I have recently received a letter and cheque, for the benefit of Lillingstone Dayrell P.C.C., from William Swan of Currey and Co., and on behalf of The Robarts Charitable Trust. I write to thank you and the Trustees for this very welcome donation, which has been received by the P.C.C. with considerable gratitude.
The font relocation and toilet construction work are now fully completed and operational, with just a further payment instalment to be made. With the benefit of this installation the Church is to be used next Tuesday for a Deanery “quiet day”, which should help to put it on the map. I don’t know the form for this day, but I am told that the leader is a well known writer and broadcaster.
I am, this week, in the process of hanging on the nave wall a framed rubbing of the large Chancel brass memorial of 2 Dayrells dating from the 16th century. The rubbing, now printed on silk, was a gift from a gentleman from The States who did the original rubbing about 30 years ago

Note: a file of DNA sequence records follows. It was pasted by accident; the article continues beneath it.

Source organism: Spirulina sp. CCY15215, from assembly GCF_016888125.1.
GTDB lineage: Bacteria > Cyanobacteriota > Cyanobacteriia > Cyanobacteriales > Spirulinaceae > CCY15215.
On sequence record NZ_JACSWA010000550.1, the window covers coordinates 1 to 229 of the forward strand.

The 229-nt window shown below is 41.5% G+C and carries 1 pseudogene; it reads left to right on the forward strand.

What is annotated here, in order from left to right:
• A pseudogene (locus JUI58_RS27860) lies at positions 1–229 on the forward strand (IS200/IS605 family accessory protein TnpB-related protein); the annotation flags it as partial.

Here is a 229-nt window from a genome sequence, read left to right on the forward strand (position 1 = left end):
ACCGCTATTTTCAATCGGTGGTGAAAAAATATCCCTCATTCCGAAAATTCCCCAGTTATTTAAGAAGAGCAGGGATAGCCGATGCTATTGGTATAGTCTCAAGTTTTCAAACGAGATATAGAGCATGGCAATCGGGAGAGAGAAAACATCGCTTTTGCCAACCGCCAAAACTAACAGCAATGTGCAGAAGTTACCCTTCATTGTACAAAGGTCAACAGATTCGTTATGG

A further wish, when funds permit, is to seek advice and approval to repair long-standing broken elements of the damaged figures on the large tomb in the centre of the Chancel.
In the churchyard the large horse chestnut tree, that partially overhangs your mother’s grave, has been exhibiting serious signs of “bleeding canker”, a disease that affects this particular species. It may eventually require removal as it can become a danger to personnel and the adjacent Church itself. However many of the lower branches, at least , are now developing the characteristic sticky buds and so we hope it will survive this year. Last year though there was a good deal of dieback amongst the higher branches.
Finally, thank you once again to the trustees.